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Karrie Karahalios – Text and Tie Strength

Professor Karrie Karahalios is a current Berkman fellow, joining us from UIUC where she teaches computer science. Her talk at Berkman today is titled “Text and Tie Strength”, and begins with a reminder that “What attracts people most is other people”, a quote from sociologist William Whyte. Whyte pointed out that people flock to spaces where they can hang out – places with seats. As we design online spaces, we need to consider building spaces with seats.

Karahalios worked with Judith Donath at the Media Lab, building visualizations of ties through text. One of her early projects colored messages in Usenet group soc.culture.greece, identifying the sentiments of each and painting the portrait of a very irate group. Other work includes “social mirrors”, ways to visualize conversations to teach turn-taking to children with Asperger’s. Some visualizations enable votes in online systems to have a persistent identity, even if people’s motions didn’t succeed, as people want to see their vote, even if they don’t get their way.

In studying the nature of ties, it’s important to understand Karahalios’s personal background. She grew up in a small village in Greece, a town with 1000 people when she was living there, and fewer than 300 today. Her father would call from the US at noon every Sunday, and she’d take the call from the local tavern. Ten to fifteen people would show up to listen to her half of the conversation, perhaps because television didn’t go on the air until 5pm. Once her grandfather got a phone, people would show up there as well to listen to the entertainment.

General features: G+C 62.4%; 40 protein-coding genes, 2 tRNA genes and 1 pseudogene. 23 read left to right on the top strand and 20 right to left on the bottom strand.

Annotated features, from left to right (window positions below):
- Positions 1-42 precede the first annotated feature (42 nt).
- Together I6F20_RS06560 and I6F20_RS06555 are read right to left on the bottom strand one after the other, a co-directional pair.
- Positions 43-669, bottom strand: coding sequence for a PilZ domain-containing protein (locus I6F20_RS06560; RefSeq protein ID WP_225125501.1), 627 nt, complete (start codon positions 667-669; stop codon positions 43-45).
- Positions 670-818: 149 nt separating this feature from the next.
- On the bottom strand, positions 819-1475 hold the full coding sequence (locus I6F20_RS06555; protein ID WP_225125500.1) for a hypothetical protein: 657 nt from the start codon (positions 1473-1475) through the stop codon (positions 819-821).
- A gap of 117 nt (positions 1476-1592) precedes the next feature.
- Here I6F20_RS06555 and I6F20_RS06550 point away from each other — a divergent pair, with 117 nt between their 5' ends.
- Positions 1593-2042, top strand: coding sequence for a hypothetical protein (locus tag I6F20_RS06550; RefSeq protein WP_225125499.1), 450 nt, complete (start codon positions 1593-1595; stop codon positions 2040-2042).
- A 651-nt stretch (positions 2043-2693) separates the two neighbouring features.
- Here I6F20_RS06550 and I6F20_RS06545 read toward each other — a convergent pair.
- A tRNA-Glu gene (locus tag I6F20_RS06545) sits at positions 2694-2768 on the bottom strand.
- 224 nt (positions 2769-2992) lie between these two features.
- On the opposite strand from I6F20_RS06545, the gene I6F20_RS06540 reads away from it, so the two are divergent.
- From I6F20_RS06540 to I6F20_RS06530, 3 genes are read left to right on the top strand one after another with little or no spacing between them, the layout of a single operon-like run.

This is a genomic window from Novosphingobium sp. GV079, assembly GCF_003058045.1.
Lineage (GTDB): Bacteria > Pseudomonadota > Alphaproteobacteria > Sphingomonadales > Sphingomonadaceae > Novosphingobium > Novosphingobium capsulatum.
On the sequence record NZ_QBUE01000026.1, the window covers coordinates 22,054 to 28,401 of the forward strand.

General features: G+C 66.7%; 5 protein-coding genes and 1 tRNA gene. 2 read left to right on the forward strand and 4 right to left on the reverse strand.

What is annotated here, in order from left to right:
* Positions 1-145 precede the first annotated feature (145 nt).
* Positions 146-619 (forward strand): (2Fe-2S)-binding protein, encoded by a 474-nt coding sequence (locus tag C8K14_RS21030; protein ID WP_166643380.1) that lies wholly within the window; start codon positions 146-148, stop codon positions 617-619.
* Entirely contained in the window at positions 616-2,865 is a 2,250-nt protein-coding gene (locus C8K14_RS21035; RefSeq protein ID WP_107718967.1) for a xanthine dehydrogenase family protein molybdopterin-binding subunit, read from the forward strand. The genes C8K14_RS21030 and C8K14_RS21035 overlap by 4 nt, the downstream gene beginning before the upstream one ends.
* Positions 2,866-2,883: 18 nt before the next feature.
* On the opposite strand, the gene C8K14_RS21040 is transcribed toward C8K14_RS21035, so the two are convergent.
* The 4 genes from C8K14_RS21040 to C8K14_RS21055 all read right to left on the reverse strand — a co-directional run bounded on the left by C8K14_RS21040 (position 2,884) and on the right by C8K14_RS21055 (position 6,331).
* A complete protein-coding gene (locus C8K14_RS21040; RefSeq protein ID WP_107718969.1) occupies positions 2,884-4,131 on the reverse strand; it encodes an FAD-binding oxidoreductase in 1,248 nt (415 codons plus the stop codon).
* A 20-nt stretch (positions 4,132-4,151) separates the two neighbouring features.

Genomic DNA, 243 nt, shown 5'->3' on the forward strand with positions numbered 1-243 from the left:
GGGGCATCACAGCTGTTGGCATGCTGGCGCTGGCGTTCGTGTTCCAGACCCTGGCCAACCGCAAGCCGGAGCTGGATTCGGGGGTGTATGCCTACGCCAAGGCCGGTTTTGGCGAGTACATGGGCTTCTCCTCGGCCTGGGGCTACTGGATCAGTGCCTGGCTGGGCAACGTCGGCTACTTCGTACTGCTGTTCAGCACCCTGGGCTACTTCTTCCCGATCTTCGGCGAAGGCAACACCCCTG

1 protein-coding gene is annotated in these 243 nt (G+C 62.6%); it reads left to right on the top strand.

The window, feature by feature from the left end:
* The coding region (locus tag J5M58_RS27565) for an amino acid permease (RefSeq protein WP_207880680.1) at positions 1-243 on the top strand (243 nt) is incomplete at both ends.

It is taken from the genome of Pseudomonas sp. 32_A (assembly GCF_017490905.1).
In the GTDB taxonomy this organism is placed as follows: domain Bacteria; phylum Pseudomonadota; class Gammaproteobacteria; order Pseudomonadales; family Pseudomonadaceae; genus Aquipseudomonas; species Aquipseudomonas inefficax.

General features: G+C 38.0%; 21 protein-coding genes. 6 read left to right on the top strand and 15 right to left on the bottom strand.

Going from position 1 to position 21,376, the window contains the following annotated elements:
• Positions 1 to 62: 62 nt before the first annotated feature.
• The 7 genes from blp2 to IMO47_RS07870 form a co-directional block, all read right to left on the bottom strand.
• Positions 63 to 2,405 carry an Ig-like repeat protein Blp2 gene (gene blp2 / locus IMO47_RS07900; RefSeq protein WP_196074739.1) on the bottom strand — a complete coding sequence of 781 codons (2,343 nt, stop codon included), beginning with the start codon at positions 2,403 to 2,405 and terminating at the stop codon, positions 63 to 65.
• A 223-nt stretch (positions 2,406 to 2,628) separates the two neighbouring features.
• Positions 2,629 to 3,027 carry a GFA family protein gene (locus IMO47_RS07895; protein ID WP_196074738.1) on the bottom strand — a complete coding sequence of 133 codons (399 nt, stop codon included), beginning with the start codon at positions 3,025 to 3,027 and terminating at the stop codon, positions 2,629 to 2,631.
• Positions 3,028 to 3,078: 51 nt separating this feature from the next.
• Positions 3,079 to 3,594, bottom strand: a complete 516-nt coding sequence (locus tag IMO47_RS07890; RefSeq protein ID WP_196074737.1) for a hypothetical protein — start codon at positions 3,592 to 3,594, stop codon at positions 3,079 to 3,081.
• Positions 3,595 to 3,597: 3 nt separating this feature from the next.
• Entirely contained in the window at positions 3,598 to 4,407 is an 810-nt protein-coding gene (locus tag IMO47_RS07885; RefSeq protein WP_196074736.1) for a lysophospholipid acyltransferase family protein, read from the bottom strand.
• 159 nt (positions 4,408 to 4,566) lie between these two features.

It’s possible that usage of social media might be very different between rural and urban communities. She points out that prior to 1920, there were more phones in rural than urban America, and that people used them very differently. As in her small Greek village, the telephone was entertainment, with farmers hanging out on party lines to hear what was happening locally. (She shows a 1920s (?) ad that shows “how the telephone makes farm life more enjoyable”, ensuring that “the old time isolation is a thing of the past”.)

She and grad student Eric Gilbert sampled 3000 MySpace users and segmented them into rural and urban groups, and studied their posts and interpersonal messages. They sampled to create two roughly equal sets (while only 24% of the US population lives in rural areas, defining rural as “living in towns less than 2,500 not connected to a metro area”.) They discovered quickly that rural people logged on more often than urban users, and they set out to test five hypotheses:

The rural population will have:
h1 – fewer friends and comments